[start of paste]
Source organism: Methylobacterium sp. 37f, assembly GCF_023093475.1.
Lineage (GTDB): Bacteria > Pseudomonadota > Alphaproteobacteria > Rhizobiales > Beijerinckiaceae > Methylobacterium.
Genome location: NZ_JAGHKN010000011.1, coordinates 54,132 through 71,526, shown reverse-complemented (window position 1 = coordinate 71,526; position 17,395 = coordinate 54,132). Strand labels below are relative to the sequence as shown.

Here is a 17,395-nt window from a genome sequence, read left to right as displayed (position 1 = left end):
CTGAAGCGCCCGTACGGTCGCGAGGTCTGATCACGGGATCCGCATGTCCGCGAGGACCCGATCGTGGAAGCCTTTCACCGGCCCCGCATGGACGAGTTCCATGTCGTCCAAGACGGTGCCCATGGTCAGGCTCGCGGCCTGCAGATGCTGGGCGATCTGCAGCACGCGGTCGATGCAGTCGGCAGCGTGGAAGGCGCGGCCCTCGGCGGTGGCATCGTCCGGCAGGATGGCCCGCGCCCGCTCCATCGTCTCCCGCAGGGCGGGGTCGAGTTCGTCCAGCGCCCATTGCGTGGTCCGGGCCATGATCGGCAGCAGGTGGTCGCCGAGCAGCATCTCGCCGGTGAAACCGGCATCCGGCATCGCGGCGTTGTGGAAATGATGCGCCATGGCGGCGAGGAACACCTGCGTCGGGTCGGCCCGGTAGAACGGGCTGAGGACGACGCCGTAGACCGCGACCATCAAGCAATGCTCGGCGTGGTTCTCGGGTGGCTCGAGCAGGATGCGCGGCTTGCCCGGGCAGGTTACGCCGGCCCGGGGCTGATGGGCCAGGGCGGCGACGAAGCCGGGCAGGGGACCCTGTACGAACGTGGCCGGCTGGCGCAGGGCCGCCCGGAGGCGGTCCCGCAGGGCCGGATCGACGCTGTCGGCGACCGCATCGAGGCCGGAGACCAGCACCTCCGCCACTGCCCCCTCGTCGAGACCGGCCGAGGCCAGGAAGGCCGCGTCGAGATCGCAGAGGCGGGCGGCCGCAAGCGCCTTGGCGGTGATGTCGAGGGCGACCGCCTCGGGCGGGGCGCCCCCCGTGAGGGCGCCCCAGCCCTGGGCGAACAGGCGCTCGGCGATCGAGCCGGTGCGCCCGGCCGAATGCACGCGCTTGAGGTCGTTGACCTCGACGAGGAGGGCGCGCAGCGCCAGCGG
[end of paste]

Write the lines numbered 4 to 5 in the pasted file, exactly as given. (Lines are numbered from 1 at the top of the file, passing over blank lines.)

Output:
Here is a 17,395-nt window from a genome sequence, read left to right as displayed (position 1 = left end):
CTGAAGCGCCCGTACGGTCGCGAGGTCTGATCACGGGATCCGCATGTCCGCGAGGACCCGATCGTGGAAGCCTTTCACCGGCCCCGCATGGACGAGTTCCATGTCGTCCAAGACGGTGCCCATGGTCAGGCTCGCGGCCTGCAGATGCTGGGCGATCTGCAGCACGCGGTCGATGCAGTCGGCAGCGTGGAAGGCGCGGCCCTCGGCGGTGGCATCGTCCGGCAGGATGGCCCGCGCCCGCTCCATCGTCTCCCGCAGGGCGGGGTCGAGTTCGTCCAGCGCCCATTGCGTGGTCCGGGCCATGATCGGCAGCAGGTGGTCGCCGAGCAGCATCTCGCCGGTGAAACCGGCATCCGGCATCGCGGCGTTGTGGAAATGATGCGCCATGGCGGCGAGGAACACCTGCGTCGGGTCGGCCCGGTAGAACGGGCTGAGGACGACGCCGTAGACCGCGACCATCAAGCAATGCTCGGCGTGGTTCTCGGGTGGCTCGAGCAGGATGCGCGGCTTGCCCGGGCAGGTTACGCCGGCCCGGGGCTGATGGGCCAGGGCGGCGACGAAGCCGGGCAGGGGACCCTGTACGAACGTGGCCGGCTGGCGCAGGGCCGCCCGGAGGCGGTCCCGCAGGGCCGGATCGACGCTGTCGGCGACCGCATCGAGGCCGGAGACCAGCACCTCCGCCACTGCCCCCTCGTCGAGACCGGCCGAGGCCAGGAAGGCCGCGTCGAGATCGCAGAGGCGGGCGGCCGCAAGCGCCTTGGCGGTGATGTCGAGGGCGACCGCCTCGGGCGGGGCGCCCCCCGTGAGGGCGCCCCAGCCCTGGGCGAACAGGCGCTCGGCGATCGAGCCGGTGCGCCCGGCCGAATGCACGCGCTTGAGGTCGTTGACCTCGACGAGGAGGGCGCGCAGCGCCAGCGG